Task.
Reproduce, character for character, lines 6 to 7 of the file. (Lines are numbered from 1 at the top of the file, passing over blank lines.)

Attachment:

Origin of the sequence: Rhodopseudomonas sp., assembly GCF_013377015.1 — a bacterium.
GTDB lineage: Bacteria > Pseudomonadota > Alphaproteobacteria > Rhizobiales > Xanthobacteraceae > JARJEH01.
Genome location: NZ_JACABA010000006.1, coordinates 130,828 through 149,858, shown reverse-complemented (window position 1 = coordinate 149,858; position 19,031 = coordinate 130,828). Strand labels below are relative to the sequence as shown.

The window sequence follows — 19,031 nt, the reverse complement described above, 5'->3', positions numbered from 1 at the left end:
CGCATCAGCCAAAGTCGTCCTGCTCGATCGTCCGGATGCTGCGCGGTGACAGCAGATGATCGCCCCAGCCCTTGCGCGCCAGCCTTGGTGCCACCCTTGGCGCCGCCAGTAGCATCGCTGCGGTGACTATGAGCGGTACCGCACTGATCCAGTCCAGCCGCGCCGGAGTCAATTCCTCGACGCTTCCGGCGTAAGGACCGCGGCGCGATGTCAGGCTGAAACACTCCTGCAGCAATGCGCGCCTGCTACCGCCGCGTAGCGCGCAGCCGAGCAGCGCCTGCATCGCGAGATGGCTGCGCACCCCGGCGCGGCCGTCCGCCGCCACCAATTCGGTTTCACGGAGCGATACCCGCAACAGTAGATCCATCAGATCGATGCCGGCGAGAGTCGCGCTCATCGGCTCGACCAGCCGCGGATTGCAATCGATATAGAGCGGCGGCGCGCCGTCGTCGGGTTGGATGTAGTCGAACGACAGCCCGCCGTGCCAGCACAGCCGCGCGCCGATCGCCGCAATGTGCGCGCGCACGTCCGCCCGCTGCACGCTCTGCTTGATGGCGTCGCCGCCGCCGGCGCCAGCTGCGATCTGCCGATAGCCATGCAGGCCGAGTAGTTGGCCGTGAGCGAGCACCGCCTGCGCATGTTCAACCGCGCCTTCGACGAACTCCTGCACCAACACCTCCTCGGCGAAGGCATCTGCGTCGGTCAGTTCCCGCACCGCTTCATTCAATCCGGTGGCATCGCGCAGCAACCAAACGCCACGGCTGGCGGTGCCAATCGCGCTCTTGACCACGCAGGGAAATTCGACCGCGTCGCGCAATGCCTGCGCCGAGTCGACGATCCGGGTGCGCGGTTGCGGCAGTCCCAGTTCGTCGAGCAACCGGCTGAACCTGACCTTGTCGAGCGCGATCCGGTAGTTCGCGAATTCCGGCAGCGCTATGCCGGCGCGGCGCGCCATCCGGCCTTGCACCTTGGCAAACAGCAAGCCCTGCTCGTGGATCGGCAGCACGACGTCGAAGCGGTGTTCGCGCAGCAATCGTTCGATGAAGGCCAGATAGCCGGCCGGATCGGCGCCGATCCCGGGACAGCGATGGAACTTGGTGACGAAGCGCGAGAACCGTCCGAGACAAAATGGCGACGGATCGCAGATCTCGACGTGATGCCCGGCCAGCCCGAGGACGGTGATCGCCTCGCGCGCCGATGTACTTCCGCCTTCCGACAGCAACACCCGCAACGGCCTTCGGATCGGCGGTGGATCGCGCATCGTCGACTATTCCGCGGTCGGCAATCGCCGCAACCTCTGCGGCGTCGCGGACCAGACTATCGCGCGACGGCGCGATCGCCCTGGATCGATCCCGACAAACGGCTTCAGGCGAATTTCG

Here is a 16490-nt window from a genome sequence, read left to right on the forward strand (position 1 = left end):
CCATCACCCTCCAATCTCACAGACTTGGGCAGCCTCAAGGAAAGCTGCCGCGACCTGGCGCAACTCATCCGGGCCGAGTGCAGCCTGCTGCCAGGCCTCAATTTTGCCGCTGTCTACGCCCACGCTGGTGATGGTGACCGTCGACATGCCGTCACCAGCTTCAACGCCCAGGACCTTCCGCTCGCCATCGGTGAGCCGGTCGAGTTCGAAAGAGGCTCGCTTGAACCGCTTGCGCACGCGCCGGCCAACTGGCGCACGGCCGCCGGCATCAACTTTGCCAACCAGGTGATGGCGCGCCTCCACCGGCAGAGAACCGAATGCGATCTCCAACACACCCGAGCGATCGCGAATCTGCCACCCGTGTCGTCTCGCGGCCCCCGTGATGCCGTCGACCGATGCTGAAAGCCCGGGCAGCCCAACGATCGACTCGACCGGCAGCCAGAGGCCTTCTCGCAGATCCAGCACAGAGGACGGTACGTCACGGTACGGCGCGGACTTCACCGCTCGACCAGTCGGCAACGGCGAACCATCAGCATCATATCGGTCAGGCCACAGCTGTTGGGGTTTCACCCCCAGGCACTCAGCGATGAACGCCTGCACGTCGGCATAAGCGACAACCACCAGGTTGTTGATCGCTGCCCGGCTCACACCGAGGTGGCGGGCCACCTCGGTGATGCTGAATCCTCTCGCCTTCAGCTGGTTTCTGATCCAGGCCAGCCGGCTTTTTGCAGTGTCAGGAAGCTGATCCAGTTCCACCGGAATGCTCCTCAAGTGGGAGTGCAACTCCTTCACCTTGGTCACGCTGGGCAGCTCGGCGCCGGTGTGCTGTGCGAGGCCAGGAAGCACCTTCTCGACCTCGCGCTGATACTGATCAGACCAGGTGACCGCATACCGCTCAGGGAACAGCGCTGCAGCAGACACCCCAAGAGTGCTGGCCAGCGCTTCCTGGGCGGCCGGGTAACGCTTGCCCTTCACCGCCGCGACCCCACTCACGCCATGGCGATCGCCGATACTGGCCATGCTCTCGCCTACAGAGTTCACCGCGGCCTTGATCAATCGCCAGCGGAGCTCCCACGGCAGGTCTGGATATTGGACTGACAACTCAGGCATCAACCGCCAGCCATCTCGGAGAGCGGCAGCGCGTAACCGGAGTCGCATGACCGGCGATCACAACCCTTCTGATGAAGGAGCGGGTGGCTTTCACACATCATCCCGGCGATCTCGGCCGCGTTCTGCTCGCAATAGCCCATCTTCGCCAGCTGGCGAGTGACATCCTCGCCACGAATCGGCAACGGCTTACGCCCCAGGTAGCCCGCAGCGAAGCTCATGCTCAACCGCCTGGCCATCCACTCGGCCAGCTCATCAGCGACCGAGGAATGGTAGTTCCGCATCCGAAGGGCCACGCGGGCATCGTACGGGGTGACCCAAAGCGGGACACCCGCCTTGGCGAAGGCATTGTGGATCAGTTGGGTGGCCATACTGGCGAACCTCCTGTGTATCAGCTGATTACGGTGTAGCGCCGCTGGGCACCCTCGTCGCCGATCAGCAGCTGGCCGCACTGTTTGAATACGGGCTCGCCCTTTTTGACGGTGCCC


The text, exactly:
Here is a 16490-nt window from a genome sequence, read left to right on the forward strand (position 1 = left end):
CCATCACCCTCCAATCTCACAGACTTGGGCAGCCTCAAGGAAAGCTGCCGCGACCTGGCGCAACTCATCCGGGCCGAGTGCAGCCTGCTGCCAGGCCTCAATTTTGCCGCTGTCTACGCCCACGCTGGTGATGGTGACCGTCGACATGCCGTCACCAGCTTCAACGCCCAGGACCTTCCGCTCGCCATCGGTGAGCCGGTCGAGTTCGAAAGAGGCTCGCTTGAACCGCTTGCGCACGCGCCGGCCAACTGGCGCACGGCCGCCGGCATCAACTTTGCCAACCAGGTGATGGCGCGCCTCCACCGGCAGAGAACCGAATGCGATCTCCAACACACCCGAGCGATCGCGAATCTGCCACCCGTGTCGTCTCGCGGCCCCCGTGATGCCGTCGACCGATGCTGAAAGCCCGGGCAGCCCAACGATCGACTCGACCGGCAGCCAGAGGCCTTCTCGCAGATCCAGCACAGAGGACGGTACGTCACGGTACGGCGCGGACTTCACCGCTCGACCAGTCGGCAACGGCGAACCATCAGCATCATATCGGTCAGGCCACAGCTGTTGGGGTTTCACCCCCAGGCACTCAGCGATGAACGCCTGCACGTCGGCATAAGCGACAACCACCAGGTTGTTGATCGCTGCCCGGCTCACACCGAGGTGGCGGGCCACCTCGGTGATGCTGAATCCTCTCGCCTTCAGCTGGTTTCTGATCCAGGCCAGCCGGCTTTTTGCAGTGTCAGGAAGCTGATCCAGTTCCACCGGAATGCTCCTCAAGTGGGAGTGCAACTCCTTCACCTTGGTCACGCTGGGCAGCTCGGCGCCGGTGTGCTGTGCGAGGCCAGGAAGCACCTTCTCGACCTCGCGCTGATACTGATCAGACCAGGTGACCGCATACCGCTCAGGGAACAGCGCTGCAGCAGACACCCCAAGAGTGCTGGCCAGCGCTTCCTGGGCGGCCGGGTAACGCTTGCCCTTCACCGCCGCGACCCCACTCACGCCATGGCGATCGCCGATACTGGCCATGCTCTCGCCTACAGAGTTCACCGCGGCCTTGATCAATCGCCAGCGGAGCTCCCACGGCAGGTCTGGATATTGGACTGACAACTCAGGCATCAACCGCCAGCCATCTCGGAGAGCGGCAGCGCGTAACCGGAGTCGCATGACCGGCGATCACAACCCTTCTGATGAAGGAGCGGGTGGCTTTCACACATCATCCCGGCGATCTCGGCCGCGTTCTGCTCGCAATAGCCCATCTTCGCCAGCTGGCGAGTGACATCCTCGCCACGAATCGGCAACGGCTTACGCCCCAGGTAGCCCGCAGCGAAGCTCATGCTCAACCGCCTGGCCATCCACTCGGCCAGCTCATCAGCGACCGAGGAATGGTAGTTCCGCATCCGAAGGGCCACGCGGGCATCGTACGGGGTGACCCAAAGCGGGACACCCGCCTTGGCGAAGGCATTGTGGATCAGTTGGGTGGCCATACTGGCGAACCTCCTGTGTATCAGCTGATTACGGTGTAGCGCCGCTGGGCACCCTCGTCGCCGATCAGCAGCTGGCCGCACTGTTTGAATACGGGCTCGCCCTTTTTGACGGTGCCC